By any measure, Addison Davis would be a terrific hire for the Hillsborough County School Board. With a record graduation rate, an eighth-place standing statewide and an emphasis to help the children at Charles E. Bennett Elementary with revolutionary programs that result in higher grades, his record in Clay County is indisputable.
But like everything else, facts aren’t always an issue, especially when something as important as educating our children turns political.
We hope Hillsborough makes a smart decision. Whether that involves Davis is something that should be determined by skills and his record. To interject politics, particularly race, is an insult to his work and to the legitimate process.
The American Civil Liberties Union and NAACP object to Davis being hired in Tampa. They claim Davis runs a district where there have been concerns about student discipline. The ACLU presented copies of a letter it sent to Clay County last June outlining their concerns and the organization gave copies of that letter to the Hillsborough School Board during its meeting last week.
The board is expected to narrow its field of candidates from seven to two or three this week and make a final decision at its Jan. 21 meeting.
In reality, the ACLU sent all 67 counties a letter after collecting information from the 2017-18 schoolyear. And it found issues with every district.
It states that Clay County had 64 student arrests that year, along with 62 citations and three arrests for disorderly conduct. It claims those arrests feed into “school-to-prison” pipeline. The organization also pointed out black students make up 15% of the district’s population, but figures on disciplinary actions ranged from 17% for arrests to 32% for police citations for the same group.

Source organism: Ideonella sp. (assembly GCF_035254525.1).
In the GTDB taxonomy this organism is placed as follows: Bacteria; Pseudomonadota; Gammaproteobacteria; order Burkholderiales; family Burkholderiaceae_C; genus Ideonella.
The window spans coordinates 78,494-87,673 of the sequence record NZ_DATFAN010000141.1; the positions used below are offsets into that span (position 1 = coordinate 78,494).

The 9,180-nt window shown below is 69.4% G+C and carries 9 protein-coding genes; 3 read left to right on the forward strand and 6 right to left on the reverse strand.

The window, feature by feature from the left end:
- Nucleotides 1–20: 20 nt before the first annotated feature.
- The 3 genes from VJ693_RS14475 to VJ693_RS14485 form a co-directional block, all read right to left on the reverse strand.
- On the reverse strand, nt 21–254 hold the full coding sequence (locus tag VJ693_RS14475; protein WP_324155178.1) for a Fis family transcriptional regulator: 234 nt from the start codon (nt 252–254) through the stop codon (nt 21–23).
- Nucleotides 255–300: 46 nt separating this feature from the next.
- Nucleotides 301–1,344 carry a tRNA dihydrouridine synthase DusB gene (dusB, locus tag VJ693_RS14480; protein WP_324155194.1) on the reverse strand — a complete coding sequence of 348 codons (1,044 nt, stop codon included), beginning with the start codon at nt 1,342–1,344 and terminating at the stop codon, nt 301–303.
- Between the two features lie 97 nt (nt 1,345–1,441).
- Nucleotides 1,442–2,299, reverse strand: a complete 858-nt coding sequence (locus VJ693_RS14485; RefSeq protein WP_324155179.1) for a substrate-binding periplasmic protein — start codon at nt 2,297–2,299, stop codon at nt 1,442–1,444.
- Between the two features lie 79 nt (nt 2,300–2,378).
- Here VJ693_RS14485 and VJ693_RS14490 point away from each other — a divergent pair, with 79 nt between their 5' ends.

The study doesn’t address guilt or innocence. Apparently that has no bearing on the information they want to present, and it only proves Mark Twain to be correct when he said: “there are lies, damn lies and statistics.”
The study was conducted the same year of the mass shooting at Marjory Stoneman Douglas High in Parkland that left 17 dead. That didn’t matter.
“These findings prove what advocates have been saying for years,” Michelle Morton, a juvenile policy coordinator for the ACLU of Florida said in a release when it sent letters to all 67 counties. “Our schools don’t need more cops.”
She also said students are “crying out for help and schools are responding by pushing them away.” She also bemoaned the disorderly conduct arrests, claiming it “pushes students further from a life of success and feels to a school-wide climate of distrust and disengagement that undermines school safety and student achievement.”
The ACLU gave the Hillsborough district the same kind of blistering assessment
What the ACLU and NAACP didn’t address last week was the state’s improving graduation rate. Clay County rose to a district-record 91.9%. And it ignored another fact: graduation rates for blacks, Hispanics, at-risk students and students with disabilities had greater increases than white students.
We don’t endorse candidates at Clay Today for one simple reason: we respect our readers to be smart enough to make their own decisions. We certainly aren’t going to suggest the Hillsborough County School Board should hire Davis. That’s a decision for Hillsborough to make. Let’s hope they show diligence and study the facts, not emotional grandstanding.